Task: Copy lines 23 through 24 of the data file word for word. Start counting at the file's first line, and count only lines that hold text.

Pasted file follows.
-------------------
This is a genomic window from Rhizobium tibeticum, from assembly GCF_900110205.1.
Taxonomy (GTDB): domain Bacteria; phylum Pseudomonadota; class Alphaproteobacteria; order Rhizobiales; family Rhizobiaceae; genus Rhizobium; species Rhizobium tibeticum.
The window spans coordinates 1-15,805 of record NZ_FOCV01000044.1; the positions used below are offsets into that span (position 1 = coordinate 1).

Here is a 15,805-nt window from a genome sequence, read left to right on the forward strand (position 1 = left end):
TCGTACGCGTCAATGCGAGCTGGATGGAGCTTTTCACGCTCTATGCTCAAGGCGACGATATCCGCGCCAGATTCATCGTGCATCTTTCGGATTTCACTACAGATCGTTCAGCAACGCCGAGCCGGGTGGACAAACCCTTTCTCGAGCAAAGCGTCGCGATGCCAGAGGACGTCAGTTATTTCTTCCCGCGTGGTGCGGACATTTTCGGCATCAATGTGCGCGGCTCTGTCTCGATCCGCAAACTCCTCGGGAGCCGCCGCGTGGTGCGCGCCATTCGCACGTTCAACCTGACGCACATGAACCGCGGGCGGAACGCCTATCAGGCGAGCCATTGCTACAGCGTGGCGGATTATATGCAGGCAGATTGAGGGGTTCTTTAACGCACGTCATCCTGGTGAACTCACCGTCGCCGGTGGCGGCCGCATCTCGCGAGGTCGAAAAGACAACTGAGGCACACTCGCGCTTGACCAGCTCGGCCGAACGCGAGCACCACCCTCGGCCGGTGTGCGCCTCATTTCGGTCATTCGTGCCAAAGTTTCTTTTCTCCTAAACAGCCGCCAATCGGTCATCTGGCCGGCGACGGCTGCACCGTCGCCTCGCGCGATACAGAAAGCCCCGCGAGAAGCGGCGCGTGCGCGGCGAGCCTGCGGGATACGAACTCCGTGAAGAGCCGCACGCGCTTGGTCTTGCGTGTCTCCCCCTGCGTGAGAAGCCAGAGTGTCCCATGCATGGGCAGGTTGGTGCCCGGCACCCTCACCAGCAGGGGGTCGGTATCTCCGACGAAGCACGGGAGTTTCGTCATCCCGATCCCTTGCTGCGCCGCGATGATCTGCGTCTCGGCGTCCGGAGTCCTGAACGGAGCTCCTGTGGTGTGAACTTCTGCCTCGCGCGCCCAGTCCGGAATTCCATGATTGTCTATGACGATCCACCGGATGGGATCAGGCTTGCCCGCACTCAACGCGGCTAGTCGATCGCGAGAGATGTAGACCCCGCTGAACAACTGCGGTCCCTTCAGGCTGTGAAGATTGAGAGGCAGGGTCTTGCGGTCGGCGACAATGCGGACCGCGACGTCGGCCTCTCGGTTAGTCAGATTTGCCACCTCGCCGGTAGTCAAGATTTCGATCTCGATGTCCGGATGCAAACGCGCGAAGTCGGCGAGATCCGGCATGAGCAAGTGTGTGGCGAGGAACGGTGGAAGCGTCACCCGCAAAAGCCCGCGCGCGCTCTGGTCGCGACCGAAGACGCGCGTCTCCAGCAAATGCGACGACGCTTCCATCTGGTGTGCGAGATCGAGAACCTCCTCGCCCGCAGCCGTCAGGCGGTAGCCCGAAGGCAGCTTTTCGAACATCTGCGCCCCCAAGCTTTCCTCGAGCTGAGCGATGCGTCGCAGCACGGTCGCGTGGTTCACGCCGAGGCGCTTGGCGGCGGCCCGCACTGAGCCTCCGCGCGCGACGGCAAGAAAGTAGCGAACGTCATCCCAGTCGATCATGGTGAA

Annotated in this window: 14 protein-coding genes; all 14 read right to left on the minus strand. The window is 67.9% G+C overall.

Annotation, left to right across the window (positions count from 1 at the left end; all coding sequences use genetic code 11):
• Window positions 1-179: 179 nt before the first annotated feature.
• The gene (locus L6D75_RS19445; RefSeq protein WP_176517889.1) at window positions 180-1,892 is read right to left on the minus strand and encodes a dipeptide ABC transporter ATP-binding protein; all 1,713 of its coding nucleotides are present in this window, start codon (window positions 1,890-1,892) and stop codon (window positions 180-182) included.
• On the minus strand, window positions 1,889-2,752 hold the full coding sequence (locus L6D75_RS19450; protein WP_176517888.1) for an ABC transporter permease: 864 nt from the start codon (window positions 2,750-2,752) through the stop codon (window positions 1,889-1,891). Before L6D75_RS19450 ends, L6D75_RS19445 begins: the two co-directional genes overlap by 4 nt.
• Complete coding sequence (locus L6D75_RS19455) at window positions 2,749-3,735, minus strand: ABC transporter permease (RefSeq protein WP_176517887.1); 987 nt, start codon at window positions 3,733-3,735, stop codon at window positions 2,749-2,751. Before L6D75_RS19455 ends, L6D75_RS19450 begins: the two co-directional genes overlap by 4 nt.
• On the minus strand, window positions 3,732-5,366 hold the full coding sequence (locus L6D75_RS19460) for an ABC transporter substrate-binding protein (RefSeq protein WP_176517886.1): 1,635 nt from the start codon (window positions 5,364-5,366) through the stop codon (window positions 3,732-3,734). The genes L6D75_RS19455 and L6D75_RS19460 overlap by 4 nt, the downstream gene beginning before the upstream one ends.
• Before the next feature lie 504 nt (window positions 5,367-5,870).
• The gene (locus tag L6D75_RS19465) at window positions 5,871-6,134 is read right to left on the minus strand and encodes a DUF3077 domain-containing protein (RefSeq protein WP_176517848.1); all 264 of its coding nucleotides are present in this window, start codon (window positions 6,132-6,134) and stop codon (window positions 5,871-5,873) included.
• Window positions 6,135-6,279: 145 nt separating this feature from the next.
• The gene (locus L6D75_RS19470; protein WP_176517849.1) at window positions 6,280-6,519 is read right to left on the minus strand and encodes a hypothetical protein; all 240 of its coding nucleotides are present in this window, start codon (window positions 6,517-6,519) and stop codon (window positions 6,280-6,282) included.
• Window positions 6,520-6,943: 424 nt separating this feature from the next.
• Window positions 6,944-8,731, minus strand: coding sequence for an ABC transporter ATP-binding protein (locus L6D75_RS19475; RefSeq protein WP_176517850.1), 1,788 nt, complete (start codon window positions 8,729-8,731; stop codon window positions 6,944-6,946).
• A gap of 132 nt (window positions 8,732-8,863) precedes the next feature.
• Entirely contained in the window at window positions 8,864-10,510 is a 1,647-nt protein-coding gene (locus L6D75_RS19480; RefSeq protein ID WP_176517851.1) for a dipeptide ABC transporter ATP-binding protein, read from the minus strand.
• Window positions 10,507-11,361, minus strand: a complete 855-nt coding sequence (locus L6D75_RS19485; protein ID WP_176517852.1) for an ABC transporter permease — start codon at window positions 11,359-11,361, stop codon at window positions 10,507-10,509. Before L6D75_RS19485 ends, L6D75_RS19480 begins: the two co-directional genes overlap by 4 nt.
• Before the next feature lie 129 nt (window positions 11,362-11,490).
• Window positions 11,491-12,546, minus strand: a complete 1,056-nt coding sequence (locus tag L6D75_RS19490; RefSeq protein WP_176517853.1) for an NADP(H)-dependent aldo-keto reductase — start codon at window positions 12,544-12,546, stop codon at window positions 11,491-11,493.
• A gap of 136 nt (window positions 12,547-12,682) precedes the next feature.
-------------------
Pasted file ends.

• Window positions 11,491-12,546, minus strand: a complete 1,056-nt coding sequence (locus tag L6D75_RS19490; RefSeq protein WP_176517853.1) for an NADP(H)-dependent aldo-keto reductase — start codon at window positions 12,544-12,546, stop codon at window positions 11,491-11,493.
• A gap of 136 nt (window positions 12,547-12,682) precedes the next feature.